TRAVERSE CITY, Mich. -- On Wednesday afternoon here, a two-part session on "Electric Vehicles, Infrastructure, and the Battery: Change is Happening ... Fast!" will likely point out that more efficient battery technology will lead to longer ranges, helping to make the transition to EVs a fait accompli.
But the most important word in that title is the one most often overlooked in the Tesla-inspired run toward electric mobility: infrastructure.
You can look north across Lake Michigan to see why "infrastructure" is by far the biggest hurdle to overcome if we are to collectively reach that goal nationwide.
With few exceptions, most of Michigan's Upper Peninsula remains the same wild, undisturbed, rustically beautiful landscape that it has been for generations. "Up North" is embedded in the identity of this state. But for all its natural beauty, the Upper Peninsula's remoteness and lack of energy generation means that consumers there pay some of the highest electricity costs in the nation, and they can outstrip the available supply of locally produced electricity.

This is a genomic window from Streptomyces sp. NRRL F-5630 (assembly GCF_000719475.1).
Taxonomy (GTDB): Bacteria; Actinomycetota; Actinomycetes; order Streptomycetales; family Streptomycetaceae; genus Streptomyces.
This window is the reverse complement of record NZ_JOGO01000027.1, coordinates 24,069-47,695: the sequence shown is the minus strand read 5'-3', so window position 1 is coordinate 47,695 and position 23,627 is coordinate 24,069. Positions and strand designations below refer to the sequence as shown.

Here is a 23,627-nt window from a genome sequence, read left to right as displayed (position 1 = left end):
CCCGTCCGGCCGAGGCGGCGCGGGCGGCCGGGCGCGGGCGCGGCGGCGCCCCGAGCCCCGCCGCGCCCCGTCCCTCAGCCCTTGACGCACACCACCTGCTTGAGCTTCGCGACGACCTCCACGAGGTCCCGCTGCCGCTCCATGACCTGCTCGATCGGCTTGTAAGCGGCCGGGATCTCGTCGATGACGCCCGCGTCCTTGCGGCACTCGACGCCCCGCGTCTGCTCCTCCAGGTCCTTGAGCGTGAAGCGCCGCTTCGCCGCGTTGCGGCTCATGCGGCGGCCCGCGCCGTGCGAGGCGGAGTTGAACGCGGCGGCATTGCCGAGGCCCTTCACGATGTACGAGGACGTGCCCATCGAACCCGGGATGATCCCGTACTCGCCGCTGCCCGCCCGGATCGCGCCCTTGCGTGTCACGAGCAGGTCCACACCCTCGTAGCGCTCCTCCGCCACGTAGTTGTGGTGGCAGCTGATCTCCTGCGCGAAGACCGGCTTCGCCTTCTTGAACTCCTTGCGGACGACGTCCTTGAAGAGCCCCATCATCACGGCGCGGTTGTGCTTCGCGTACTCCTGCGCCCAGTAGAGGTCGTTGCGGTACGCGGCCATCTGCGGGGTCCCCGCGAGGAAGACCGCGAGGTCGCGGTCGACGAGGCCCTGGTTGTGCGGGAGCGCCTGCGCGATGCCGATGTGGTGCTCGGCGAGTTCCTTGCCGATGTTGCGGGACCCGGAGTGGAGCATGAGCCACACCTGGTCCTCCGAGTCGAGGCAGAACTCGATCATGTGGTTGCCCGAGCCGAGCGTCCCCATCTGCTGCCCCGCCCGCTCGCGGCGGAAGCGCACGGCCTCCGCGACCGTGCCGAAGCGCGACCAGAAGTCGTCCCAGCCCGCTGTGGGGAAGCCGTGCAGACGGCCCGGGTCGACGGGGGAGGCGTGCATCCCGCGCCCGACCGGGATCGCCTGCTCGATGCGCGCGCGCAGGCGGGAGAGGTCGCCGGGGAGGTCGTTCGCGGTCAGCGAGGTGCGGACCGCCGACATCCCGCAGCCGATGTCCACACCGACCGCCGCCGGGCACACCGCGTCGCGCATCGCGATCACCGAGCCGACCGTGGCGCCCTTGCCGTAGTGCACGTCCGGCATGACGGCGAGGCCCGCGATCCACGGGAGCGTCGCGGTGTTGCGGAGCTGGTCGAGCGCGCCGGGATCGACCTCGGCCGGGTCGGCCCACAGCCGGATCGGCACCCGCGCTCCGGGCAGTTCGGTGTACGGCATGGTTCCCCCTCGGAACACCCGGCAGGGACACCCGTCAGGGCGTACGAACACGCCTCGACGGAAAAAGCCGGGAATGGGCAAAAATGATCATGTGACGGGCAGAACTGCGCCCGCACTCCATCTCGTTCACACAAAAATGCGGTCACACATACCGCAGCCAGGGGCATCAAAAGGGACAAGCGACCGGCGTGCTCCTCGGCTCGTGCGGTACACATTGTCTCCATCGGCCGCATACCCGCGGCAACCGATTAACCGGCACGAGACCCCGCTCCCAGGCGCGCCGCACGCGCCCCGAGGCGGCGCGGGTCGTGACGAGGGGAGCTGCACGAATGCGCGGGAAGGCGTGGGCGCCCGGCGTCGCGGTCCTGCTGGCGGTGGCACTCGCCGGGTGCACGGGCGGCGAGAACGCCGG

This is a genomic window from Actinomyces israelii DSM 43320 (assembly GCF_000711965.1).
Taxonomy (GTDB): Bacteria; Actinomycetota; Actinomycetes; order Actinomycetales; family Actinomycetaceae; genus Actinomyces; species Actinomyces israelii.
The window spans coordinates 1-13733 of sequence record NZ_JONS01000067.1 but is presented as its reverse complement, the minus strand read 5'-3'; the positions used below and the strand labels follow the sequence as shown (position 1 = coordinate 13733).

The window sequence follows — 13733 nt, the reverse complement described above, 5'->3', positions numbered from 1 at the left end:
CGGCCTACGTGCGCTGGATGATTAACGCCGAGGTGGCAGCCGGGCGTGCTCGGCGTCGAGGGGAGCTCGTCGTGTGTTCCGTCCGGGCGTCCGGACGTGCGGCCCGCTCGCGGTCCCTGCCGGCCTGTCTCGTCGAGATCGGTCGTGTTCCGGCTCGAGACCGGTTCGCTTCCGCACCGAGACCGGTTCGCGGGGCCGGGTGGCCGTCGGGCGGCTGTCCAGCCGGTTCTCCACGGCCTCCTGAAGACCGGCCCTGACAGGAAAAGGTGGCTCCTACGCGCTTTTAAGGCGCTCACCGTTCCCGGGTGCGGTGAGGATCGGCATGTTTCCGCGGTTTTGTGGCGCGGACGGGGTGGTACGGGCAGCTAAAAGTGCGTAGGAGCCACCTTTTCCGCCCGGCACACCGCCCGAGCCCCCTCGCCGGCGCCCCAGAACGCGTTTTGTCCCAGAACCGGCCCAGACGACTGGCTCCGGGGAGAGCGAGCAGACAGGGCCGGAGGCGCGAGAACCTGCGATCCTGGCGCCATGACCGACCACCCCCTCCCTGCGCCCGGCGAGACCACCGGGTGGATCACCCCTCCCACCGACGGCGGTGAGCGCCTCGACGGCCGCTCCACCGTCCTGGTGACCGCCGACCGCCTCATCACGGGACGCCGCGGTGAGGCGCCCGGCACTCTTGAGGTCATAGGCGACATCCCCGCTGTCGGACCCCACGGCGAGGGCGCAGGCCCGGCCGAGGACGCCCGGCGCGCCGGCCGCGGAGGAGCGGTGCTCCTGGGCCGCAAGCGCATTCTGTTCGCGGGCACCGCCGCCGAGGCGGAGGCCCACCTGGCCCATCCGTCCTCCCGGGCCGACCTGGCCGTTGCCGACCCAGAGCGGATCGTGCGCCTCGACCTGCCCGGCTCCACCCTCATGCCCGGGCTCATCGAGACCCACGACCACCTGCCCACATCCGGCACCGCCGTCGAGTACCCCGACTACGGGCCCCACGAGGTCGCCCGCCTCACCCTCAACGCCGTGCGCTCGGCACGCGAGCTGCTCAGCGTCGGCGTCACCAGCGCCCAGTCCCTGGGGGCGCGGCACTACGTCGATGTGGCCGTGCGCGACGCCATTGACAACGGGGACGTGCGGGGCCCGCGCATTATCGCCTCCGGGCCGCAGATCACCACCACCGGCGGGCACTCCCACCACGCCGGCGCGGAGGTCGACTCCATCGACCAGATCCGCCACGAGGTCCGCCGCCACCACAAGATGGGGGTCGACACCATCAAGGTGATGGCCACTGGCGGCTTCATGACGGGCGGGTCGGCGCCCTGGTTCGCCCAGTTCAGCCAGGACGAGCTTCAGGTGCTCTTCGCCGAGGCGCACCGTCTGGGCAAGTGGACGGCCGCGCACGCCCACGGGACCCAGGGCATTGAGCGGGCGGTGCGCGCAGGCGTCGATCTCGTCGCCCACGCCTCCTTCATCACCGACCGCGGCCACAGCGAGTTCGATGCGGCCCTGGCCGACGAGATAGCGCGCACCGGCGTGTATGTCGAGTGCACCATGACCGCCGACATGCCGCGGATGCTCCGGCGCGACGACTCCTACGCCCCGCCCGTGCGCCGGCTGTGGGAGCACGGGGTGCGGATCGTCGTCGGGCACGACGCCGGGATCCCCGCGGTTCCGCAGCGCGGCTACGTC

Couple those facts with the long drives to reach population centers, and you are left with a stubborn case against EVs.
But there may be hope. Even there.
Researchers at Michigan Technological University are studying a novel idea to use something the Upper Peninsula has in excess — flooded, abandoned mine shafts — to supplement the region's electrical supply. The idea, already in use, involves pumping water from deep in the mine during times of low demand on the power grid, into an upper elevation and storing it there behind a barrier. When grid demand is high, the barrier is opened and water flows down the incline through turbines, generating on-demand electricity.
Infrastructure development is the key to making EVs functional, and it will require this level of grassroots engineering creativity to get us all from here to there.